vulnerability, but never fix it. See par example eBay.
    Sebastian G., Apr 24, 2007
    #4
  5. fellamelad

    nemo_outis Guest

    fellamelad <> wrote in
    news::

    > I've discovered a very huge security hole in a personals website with
    > well over a million subscribers. The site is extrememly popular, and
    > as it's a paid-subscription service they are more than likely making a
    > fair bit of money from it.
    >
    > You would think that in such a situation, they would have fairly
    > bullet-proof security - I'm no hacker, but have found out that just by
    > changing one client-side cookie, I can have free access to a large
    > amount of information on any subscriber of the site. With a bit more
    > digging - but still not using any scripting or established hacking
    > methods - I've found it's possible to uncover even more information
    > and spoof any user's account.
    >
    > The question is: what do I do with this information? I've thought of
    > approaching the site in question and telling them - but is there any
    > way I can spin this whereby I could expect payment for giving them
    > this information - without resorting to methods that could be
    > interpreted as extortion and blackmail obviously... I have thought of
    > approaching them as a security consultant (I am a web developer and
    > some of my job is server administration)...
    >
    > Grateful for any feedback/advice.
    >


    Discretion is required. The following is only the skeleton - the actual
    conversation should be even more oblique. I recommend phone rather than
    letter since their recording the conversation would be illegal without
    your consent [in the US, not necessarily in other jurisdictions].

    You inform them that in the course of using their services you have
    "stumbled upon" [i.e., no intimation of hacking] several major
    vulnerabilities on their site. You indicate that you feel these are
    serious and should be fixed and that - ahem! - you would be willing to
    work with them to correct the problems. If they wish to pursue this
    approach you would be pleased to discuss mutually satisfactory
    arrangements. In any case, you will, of course, disclose the nature of
    the problems to them but your heavy commitments to other projects may
    constrain the amount of time and level of detail you can provide.

    You further explain that you feel you also have a duty to protect other
    users of the service and will disclose the general nature of the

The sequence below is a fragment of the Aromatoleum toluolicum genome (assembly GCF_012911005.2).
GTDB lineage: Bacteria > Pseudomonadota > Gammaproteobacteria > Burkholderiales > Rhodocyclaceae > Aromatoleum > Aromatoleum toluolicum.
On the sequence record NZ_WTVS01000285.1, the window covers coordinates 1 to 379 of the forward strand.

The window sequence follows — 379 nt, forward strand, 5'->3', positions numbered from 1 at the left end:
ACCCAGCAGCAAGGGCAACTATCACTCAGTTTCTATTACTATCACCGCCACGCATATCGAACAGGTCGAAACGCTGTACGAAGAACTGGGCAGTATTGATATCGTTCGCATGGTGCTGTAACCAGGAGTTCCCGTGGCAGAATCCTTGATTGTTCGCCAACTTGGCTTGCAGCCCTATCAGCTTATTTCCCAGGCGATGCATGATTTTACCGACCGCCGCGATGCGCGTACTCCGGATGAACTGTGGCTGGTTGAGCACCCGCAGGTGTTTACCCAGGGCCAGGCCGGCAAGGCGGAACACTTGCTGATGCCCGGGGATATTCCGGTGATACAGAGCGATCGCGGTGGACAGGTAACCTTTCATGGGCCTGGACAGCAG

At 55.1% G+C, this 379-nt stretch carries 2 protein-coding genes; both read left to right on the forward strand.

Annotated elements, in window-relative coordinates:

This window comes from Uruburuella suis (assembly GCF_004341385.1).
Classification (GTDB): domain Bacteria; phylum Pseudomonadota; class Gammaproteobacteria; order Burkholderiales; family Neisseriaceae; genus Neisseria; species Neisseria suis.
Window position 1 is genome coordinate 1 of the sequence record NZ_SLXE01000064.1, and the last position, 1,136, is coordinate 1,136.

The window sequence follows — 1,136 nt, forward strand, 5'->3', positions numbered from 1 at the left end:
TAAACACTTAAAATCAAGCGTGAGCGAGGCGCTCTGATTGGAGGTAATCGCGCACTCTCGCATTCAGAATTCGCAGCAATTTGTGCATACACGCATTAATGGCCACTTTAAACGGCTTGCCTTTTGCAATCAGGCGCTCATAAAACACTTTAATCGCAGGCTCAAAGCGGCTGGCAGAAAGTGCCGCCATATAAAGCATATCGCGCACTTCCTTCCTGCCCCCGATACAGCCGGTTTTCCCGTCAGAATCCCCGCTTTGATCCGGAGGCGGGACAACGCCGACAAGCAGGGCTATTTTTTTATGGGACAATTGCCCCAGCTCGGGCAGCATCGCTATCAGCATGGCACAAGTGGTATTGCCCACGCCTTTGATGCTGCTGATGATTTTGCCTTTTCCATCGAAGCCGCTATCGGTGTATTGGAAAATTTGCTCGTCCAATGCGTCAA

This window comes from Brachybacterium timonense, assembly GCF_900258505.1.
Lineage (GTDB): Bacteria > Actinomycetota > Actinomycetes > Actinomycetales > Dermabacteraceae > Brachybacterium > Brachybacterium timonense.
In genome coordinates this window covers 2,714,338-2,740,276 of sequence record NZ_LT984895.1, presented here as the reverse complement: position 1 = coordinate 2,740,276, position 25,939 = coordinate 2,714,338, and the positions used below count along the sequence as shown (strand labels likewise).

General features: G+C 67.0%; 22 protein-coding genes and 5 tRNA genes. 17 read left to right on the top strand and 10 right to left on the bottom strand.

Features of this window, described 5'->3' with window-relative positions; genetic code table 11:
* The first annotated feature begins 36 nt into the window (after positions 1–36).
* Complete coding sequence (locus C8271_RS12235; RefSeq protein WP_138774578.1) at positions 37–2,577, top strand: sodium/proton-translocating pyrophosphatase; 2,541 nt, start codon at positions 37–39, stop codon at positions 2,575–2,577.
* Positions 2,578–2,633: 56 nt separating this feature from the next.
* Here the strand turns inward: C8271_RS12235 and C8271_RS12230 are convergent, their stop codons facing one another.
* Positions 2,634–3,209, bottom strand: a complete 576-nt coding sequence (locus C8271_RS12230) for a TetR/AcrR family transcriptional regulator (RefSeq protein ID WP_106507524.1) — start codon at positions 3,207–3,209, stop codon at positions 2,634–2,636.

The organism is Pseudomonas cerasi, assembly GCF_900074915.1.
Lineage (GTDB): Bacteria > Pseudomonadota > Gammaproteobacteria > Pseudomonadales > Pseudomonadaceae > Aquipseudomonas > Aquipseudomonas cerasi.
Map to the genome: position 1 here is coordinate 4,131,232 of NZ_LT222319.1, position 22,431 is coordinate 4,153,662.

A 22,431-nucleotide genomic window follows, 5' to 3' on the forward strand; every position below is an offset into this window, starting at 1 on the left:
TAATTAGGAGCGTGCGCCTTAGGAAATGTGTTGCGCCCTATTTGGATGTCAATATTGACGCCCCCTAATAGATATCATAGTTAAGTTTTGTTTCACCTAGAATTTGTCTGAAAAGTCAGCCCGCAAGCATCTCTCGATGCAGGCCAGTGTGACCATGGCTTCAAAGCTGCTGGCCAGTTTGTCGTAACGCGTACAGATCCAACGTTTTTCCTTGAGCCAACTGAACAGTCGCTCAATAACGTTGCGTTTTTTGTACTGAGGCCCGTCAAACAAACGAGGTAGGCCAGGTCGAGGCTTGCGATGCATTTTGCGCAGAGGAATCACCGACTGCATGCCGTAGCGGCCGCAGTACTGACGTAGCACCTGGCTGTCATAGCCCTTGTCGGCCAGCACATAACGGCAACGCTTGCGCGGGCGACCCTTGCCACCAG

vulnerabilities publicly, but, of course, only after the service provider
    has had a reasonable opportunity to correct the problems. [I'll leave it
    to you whether to mention a specific timeline or leave it open-ended.]

    Regards,

    PS You are not only freely providing information to them about major
    problems but also graciously offering to help them fix the problems in a
    cooperative manner. There's no coercion or extortion or threats.

    [You can hardly be expected to provide your services for nothing,
    however. They'd have to be fools not to get the message, but it must be
    suffiently low-key that they don't feel they have been squeezed. It's a
    fine line and you must be skillful to avoid crossing over into extortion.
    At best, however, I give your chances of getting a contract out of this -
    as opposed to, say, three months free use of the service - at about 20%.
    If you're clumsy you could be looking at civil or criminal proceedings.
    Is the game worth the candle?]
    nemo_outis, Apr 24, 2007
    #5
  6. fellamelad

    Unruh Guest

    Leythos <> writes:

    >On Tue, 24 Apr 2007 02:38:42 -0700, fellamelad wrote:
    >>
    >> The question is: what do I do with this information? I've thought of
    >> approaching the site in question and telling them - but is there any way
    >> I can spin this whereby I could expect payment for giving them this
    >> information


    >You already know what to do with the information - alert them immediately.


    >As for the rest, you appear to want to hack sites to make a buck - that's
    >unethical. If you were not requested to attempt to hack their site then
    >you are being unethical in doing so.


    Nuts. He did not "hack their site" if what he said was true. He changed
    something on his OWN computer, which caused the far side to divulge info.
    Yours is the standard establishment position of whistle blowers-- they did
    not follow protocol. If his description is correct, then ethically he
    should report it, not only to the establishment but also to CERT. And if
    they have not fixed it in some short period of time, report it to the
    community.
    As for compensation, that is trickier. Ethically they should compensate
    him. It is through his efforts that a security flaw has been discovered.
    But legally it is pretty dicey. And attempts to "extort" money from them
    would cross the legal line.
    Unruh, Apr 24, 2007
    #6
  7. fellamelad

    Unruh Guest

    "nemo_outis" <> writes:

    >fellamelad <> wrote in
    >news::



    >Discretion is required. The following is only the skeleton - the actual
    >conversation should be even more oblique. I recommend phone rather than
    >letter since their recording the conversation would be illegal without
    >your consent [in the US, not necessarily in other jurisdictions].


    Uh, no I do not think so. At least one of the participants in the
    conversation must give consent, but I do not think both need to.